Left to their own devices, most kids wouldn’t be bothered when a friend appears as a different gender than they used to be. Unfortunately, adults’ toxic attitudes about gender nonconformity can create real danger for transgender children.
I asked Amber Briggle’s how her 9-year-old son’s friends reacted when Max transitioned to a form of gender expression (dressing like a boy and using “he”) that matched his gender identity in first grade. Amber says, “Honestly, his friends DON’T care about it. He had a ton of friends when he was still “Gracie” and he hasn’t lost any of those friends now that he’s Max. He gets invited to sleepovers, and plays on team sports.” You can watch Amber’s story below.
Now the Trump Administration has rescinded the Obama Administration’s federal guidance intended to ensure trans and gender nonconforming students are protected by Title IX. This guidance sent a message to public schools that they had a duty to protect students from discrimination based on their gender identity. But the new Administration is sending a different message that empowers discrimination (See the National LGBTQ Task Force for more detail). The 2015 US Trans Survey found that trans and gender nonconforming students often face horrifying experiences in K-12 school. 54 percent of respondents to the survey were verbally harassed, 24 percent were physically attacked, and 17 percent left a K-12 school because mistreatment was so bad. 41 percent of trans youth attempt suicide today, says Amber Briggle, because of the state sanctioned bullying and systemic discrimination that they experience every day.
Adults play a crucial role in our children’s lives to give them healthy attitudes about gender and reduce discrimination at the root. I asked Dan Rice ― Director of Training at Answer and Advisor to AMAZE, a YouTube playlist full of resources for young people to learn about sexuality, relationships, gender and body image ― how parents can approach the conversation about gender identity with their elementary school age children.
When To Start The Conversation
Dan notes that most kids understand gender at about age 3 (which means they have an understanding of themselves as being male, female, or even non-binary, even though most do not have the language to express this particular identity).
So, it’s helpful to start having these conversations at an early age. If your kids hear about the “bathroom bill” or the new Trump order in the news, you can use some of the language below to help talk about what it means to be transgender.
How To Start The Conversation
Rice advises to start by talking to children about the fact that there are lots of ways to be a “boy” and lots of ways to be a “girl.” Helping them to understand that it’s not just our bodies that make us a boy or girl ― but what we feel in our hearts and how we think about ourselves in our minds. We can then explain that just because someone looks like a boy or looks like a girl doesn’t tell us how they feel on the inside. We can also help break down gender stereotypes that dictate that blue is for boys and pink is for girls, or that there are certain toys that are for boys, and certain toys that are for girls. We need to help young people understand that people who are transgender are exactly the same as everyone else, but may have a feelings about their gender that do not match their body. They are people ― just like everyone else, and they deserve respect just like everyone else.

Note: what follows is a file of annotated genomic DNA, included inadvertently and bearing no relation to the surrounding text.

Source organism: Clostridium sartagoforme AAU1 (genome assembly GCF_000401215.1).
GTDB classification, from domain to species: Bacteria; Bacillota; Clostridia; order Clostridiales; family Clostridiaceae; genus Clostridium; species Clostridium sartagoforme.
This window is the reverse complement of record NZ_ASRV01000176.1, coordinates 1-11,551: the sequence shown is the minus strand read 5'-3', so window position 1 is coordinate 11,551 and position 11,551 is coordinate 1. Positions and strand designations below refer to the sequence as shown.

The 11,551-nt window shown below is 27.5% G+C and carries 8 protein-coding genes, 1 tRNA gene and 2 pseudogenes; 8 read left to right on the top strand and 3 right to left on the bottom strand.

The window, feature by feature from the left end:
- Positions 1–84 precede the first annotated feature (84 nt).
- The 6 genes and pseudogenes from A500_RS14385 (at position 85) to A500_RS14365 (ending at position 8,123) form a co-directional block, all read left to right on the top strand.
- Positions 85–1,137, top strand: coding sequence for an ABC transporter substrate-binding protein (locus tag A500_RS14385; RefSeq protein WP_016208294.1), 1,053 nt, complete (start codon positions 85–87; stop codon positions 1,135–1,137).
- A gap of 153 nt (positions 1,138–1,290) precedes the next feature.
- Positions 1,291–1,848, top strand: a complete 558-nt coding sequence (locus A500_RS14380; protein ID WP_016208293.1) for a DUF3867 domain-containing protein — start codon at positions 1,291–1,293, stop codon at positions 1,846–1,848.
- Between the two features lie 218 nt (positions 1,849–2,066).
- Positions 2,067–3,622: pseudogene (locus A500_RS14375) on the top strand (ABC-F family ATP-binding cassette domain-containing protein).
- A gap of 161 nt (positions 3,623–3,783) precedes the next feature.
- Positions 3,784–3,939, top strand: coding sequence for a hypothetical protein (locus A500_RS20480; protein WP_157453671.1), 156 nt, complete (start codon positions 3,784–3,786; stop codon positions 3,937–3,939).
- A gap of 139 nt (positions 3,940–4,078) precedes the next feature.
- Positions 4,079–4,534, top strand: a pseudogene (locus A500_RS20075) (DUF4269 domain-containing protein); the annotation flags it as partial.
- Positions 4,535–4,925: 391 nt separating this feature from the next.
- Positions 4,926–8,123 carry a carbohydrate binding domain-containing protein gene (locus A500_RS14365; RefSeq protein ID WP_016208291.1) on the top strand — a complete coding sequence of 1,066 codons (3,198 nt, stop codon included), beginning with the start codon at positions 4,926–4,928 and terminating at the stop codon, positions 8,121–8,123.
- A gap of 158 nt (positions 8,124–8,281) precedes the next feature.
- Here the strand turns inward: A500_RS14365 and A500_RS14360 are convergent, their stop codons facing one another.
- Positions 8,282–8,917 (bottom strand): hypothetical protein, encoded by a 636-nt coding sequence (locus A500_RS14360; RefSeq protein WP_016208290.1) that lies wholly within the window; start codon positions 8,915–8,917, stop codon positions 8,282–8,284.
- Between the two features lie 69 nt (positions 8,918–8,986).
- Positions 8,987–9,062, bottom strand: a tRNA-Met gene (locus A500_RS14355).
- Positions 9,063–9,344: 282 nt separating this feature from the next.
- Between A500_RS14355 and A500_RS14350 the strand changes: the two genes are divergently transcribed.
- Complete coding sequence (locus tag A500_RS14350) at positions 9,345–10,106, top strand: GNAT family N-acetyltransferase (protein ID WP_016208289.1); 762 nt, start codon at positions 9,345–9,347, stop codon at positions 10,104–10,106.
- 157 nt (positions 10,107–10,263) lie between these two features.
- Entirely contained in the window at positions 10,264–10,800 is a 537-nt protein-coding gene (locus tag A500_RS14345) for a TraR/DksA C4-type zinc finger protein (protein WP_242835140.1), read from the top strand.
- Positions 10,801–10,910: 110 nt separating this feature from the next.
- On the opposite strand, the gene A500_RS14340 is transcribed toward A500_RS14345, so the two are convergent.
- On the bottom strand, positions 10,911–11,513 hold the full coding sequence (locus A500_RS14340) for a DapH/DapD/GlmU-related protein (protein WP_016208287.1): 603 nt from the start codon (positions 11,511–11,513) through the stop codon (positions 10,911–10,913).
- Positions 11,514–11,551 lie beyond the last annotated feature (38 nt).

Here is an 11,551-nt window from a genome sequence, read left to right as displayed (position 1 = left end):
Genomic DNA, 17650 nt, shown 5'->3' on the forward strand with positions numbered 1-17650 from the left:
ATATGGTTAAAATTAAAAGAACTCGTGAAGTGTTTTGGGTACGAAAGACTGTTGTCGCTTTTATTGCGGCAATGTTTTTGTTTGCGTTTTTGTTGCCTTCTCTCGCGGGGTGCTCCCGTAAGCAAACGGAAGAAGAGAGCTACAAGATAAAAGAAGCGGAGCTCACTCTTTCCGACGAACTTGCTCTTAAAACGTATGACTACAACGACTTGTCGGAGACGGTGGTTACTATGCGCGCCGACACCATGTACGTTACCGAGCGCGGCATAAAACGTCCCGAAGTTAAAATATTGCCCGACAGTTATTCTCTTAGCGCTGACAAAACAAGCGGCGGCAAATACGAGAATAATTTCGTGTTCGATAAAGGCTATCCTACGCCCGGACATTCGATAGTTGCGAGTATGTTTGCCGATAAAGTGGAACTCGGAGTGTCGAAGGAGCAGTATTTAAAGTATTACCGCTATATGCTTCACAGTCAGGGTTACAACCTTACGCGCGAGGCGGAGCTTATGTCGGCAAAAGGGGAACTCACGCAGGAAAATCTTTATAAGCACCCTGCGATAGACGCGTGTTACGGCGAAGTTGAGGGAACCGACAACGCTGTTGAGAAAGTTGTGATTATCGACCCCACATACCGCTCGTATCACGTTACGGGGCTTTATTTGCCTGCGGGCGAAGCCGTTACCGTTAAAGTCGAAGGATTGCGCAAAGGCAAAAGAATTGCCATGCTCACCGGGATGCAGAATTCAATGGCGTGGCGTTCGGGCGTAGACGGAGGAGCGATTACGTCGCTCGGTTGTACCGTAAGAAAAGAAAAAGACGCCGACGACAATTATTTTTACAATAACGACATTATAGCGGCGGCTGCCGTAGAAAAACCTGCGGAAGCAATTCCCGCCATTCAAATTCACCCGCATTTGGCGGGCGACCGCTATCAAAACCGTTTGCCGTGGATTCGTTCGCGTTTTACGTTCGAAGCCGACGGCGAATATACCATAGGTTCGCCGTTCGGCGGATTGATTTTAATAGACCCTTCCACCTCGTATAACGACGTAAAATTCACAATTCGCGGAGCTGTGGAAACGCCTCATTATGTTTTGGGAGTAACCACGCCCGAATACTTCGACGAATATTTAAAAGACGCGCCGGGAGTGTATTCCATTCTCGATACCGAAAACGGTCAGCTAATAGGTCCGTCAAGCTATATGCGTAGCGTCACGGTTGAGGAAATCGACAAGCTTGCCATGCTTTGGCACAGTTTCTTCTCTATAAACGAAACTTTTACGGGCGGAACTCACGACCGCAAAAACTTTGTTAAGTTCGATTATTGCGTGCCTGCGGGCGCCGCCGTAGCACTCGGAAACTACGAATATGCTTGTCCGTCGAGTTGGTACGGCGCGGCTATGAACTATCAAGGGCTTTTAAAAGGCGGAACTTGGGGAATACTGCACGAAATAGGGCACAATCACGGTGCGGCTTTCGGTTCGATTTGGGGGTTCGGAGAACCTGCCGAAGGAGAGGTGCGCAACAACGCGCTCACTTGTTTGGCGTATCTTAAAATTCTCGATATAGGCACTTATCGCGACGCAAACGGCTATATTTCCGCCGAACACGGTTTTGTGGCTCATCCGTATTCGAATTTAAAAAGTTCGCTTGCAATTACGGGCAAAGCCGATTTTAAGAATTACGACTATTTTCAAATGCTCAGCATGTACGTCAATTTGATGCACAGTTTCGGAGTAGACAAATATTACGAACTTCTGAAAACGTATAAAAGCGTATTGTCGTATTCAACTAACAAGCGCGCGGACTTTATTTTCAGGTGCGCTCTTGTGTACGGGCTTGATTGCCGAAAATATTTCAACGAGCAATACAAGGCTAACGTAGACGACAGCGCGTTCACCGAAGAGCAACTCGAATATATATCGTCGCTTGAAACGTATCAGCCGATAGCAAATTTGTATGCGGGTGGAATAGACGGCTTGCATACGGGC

Evaluate Your Attitude
It’s funny, but I think at age 40 I have more strict definitions of gender than my kids seem to! I find myself classifying things as “boy” or “girl” when they don’t. Rice notes that more people are coming out of the closet about their gender identity, and “our society is starting to see that it is not quite as binary as we had constructed it to be.” Amber Briggle notes, “I hesitate to say that my son transitioned, because he’s always known who he is. It was me that really transitioned, because it took me nearly 5 years from the moment he first uttered the words “I’m a boy” to the moment I finally accepted that fact. We thought Max was a girl so we called him Gracie. It turns out that looks can be deceiving, and that he was actually a boy all along. He’s still the exact same person on the inside that he has always been, and the only thing that really has changed is the language that we use.”
Start (and Keep!) Learning
Finding trustworthy resources is a great way to start learning. The HRC and transyouthequality.org have resources for talking with young people about transgender issues ― as well as a glossary, which frankly, I need. Dan Rice advises that the best thing to do if you’re unsure of language around gender is to ask. It is less offensive to ask a person’s pronoun than it is to assume their pronoun.
AMAZE has two great videos for young people 10-14 who want to know more about what transgender or gender identity means:
Expressing Myself, My Way
And finally, I love this piece of advice from Amber, a mom who’s been there: “I don't like for people to say my son was "born in the wrong body" because his body is just perfect the way it is. I also don't like to say he was "born a girl," because he wasn't. It just took him until he was 2 years old -- when he finally was able to speak and put sentences together -- for him to be able to tell us.”
Cross posted from MomsRising.org